A review of Anamnesis by Denise O’Hagan

Reviewed by Magdalena Ball

by Denise O’Hagan
Recent Work Press
October 2022, Paperback, 78 pages, ISBN-13: 978-0645180886

The word “Anamnesis” comes from the Greek, and means ‘remembrance’, but perhaps more specifically a recollection of something from a previous existence, like the experience of biting into Proust’s Madeleines. It’s an old-fashioned word, and perhaps it could be said that the use of it is a kind of Anamnesis itself. This is a fitting title for Denise O’Hagan’s latest poetry collection, which engages deeply with notions of memory in all sorts of ways: direct recollection, reviving something by virtue of a scent or image, or even transformation as in metempsychosis or transmigration.  Anamnesis is a kind of proof that something remains, even in absentia, even after a long period of time. The remnants of our lives and the marks we leave are permanent and can be revived. Anamnesis moves through a catalogue of memories, sometimes painful, and sometimes joyous, but always sensual, using traces as a route back. These vignettes are like photographs full of detail: the taste of a watermelon slice, the crack of fresh almonds, or the click-clack of heels on stone in an old villa. 

O’Hagan manages a delicate balance between immediacy and nostalgia with a light hand that feels natural, inviting the reader into the moment to share in the meaning making. There are layers of desire pervading the work, time and space condensing, folding into itself in sudden revelations that come into a quiet scene with the force of empathy:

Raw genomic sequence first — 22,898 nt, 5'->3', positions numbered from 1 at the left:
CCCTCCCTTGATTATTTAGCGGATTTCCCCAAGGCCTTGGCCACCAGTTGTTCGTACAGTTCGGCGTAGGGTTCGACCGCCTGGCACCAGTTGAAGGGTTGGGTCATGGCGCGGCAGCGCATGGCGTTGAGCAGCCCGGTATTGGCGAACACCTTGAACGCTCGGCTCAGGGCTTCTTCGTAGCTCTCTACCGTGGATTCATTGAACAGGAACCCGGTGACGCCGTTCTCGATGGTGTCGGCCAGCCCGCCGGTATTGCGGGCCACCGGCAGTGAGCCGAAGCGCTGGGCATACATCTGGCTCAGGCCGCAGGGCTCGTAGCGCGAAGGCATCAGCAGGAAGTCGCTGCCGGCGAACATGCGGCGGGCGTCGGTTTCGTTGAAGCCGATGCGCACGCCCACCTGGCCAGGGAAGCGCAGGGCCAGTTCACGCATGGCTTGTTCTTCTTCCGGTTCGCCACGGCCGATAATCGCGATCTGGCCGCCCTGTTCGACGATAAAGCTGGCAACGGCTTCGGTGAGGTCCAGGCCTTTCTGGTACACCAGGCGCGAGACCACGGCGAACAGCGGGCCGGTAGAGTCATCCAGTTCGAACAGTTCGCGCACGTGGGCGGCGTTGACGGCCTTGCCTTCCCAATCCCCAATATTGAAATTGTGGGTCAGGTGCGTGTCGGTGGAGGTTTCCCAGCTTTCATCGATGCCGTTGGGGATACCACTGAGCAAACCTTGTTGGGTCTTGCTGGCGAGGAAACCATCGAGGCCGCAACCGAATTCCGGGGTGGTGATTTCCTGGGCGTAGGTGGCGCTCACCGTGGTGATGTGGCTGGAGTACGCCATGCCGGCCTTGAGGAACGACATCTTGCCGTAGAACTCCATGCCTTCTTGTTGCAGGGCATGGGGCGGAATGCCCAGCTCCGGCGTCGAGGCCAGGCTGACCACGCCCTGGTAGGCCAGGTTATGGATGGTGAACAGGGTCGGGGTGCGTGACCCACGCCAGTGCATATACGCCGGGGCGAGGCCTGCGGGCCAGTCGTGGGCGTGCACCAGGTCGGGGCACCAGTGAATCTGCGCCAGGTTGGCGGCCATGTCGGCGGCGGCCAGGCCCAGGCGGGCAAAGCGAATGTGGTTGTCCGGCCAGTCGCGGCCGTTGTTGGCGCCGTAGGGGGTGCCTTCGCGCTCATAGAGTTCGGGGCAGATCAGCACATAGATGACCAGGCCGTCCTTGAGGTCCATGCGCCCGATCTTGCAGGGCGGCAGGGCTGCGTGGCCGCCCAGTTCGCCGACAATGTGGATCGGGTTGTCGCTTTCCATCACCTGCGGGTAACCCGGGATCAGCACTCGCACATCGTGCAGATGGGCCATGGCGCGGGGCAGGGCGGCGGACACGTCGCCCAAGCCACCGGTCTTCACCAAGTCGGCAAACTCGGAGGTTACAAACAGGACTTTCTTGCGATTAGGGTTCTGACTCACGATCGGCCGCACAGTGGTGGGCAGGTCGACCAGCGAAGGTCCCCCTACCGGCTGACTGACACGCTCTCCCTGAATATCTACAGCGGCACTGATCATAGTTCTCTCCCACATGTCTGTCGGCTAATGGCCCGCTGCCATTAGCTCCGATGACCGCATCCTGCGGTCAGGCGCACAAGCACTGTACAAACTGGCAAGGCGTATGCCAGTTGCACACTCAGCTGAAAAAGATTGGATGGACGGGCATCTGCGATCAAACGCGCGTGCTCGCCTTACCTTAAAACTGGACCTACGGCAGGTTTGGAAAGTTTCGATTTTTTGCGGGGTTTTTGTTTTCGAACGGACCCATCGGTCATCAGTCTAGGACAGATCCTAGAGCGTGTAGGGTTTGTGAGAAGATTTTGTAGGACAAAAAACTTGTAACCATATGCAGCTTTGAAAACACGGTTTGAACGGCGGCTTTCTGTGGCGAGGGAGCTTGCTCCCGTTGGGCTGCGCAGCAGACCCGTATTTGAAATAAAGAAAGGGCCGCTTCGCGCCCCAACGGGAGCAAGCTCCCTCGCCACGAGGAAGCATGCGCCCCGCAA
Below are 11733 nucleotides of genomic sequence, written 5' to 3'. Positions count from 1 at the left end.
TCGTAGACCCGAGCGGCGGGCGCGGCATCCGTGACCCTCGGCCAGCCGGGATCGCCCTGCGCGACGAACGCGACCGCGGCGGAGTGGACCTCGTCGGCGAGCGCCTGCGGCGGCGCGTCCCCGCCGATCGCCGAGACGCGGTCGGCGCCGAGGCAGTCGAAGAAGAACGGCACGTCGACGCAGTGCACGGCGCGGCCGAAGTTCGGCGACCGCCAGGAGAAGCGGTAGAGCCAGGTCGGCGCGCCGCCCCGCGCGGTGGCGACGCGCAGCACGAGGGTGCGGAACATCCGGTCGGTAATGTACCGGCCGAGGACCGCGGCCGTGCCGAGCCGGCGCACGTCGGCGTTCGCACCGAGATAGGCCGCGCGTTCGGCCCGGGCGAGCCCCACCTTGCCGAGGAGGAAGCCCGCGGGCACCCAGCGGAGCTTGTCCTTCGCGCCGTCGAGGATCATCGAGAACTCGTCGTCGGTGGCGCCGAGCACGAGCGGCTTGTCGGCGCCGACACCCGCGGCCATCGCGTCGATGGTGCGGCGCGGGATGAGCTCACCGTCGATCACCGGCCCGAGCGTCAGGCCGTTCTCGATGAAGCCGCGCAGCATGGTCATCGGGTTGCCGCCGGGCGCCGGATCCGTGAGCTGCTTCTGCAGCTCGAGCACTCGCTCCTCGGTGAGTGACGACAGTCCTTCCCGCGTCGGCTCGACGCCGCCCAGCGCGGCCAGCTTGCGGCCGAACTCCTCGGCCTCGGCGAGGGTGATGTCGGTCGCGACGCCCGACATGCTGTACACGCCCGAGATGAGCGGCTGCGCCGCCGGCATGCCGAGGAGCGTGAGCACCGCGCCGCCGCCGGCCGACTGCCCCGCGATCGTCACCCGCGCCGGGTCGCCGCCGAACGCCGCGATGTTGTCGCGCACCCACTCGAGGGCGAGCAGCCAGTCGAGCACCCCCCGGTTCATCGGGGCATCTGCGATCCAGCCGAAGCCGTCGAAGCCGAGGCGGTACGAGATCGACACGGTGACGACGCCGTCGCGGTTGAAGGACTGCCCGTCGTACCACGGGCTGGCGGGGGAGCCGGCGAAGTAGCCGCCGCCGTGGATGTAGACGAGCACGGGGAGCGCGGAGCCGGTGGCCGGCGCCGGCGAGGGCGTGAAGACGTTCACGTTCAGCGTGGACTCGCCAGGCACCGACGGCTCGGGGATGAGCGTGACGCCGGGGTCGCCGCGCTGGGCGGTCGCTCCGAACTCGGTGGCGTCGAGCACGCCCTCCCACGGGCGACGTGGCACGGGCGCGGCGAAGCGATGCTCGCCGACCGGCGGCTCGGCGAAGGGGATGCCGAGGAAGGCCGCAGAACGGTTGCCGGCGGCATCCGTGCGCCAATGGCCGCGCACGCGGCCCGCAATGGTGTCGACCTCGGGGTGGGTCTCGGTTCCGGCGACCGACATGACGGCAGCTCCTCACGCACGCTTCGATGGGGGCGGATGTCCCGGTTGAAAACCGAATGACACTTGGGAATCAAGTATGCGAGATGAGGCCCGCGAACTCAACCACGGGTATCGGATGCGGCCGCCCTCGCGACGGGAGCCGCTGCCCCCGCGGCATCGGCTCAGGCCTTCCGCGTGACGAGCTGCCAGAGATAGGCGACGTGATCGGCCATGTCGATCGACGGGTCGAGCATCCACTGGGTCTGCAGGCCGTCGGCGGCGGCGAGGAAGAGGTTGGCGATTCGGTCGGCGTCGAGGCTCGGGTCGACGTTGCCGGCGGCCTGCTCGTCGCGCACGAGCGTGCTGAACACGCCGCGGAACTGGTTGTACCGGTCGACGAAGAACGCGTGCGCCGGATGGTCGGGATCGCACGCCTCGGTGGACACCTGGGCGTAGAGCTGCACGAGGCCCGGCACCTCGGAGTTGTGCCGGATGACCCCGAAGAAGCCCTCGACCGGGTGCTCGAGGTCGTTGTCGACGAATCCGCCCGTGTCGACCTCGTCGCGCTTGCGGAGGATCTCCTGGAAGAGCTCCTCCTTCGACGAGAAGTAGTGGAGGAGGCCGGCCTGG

You’d say, and off I’d run; what would I give
To turn back now to you. I no longer wonder
What happened to their legs or why their
Eyes are blank, but fancy I can still feel—
As I watch a lizard slowly cross Psyche’s
Polished thigh—in among the ruins, love. (“In among the ruins, love”)

The work is quiet and assured and the imagery is tender, using the lens of distance to tease out complexities of time and space against grief:

When she told me, I don’t know. There was
A waft of fingertips at my hair, a kiss perhaps,
Her words, dredged up from the bog of the past—
  I lost a baby
Two years before you were born. It was the word
Lost that stuck like Friday night’s fishbone in my
Six-year-old throat. Surely my mother hadn’t mis-
Placed my sibling-to-be within the safe shore
Of her own body?

As with many of the poems in the collection, there are multiple layers. The child is grown, remembering a moment when she found out about a sibling who died in the womb. This sibling is not nonexistent but rather an “echo reverberating”, and her absence exerts a gravity over the scene, even from a distance of time. The speaker’s present tense, combined with the multiple timeframes and points of view, creates an evocative and recursive poem. There is the mother’s own memory, “dredged up from the bog of the past”. There is the ‘lost’ baby, the loss of a sibling, the confusion of a child in the face of this loss that continues to exist alongside that same adult’s understanding of what it means to have a stillborn or miscarriage and to use the language of loss that way. Perhaps too, the mother is now gone and therefore also ‘lost’ and so there are multiple types of longing here pivoting around death but offset beautifully by the visual image of the mother caressing the child: “A waft of fingertips at my hair”. So much work is done in the brief space of the poem, and this is indicative of O’Hagan’s work.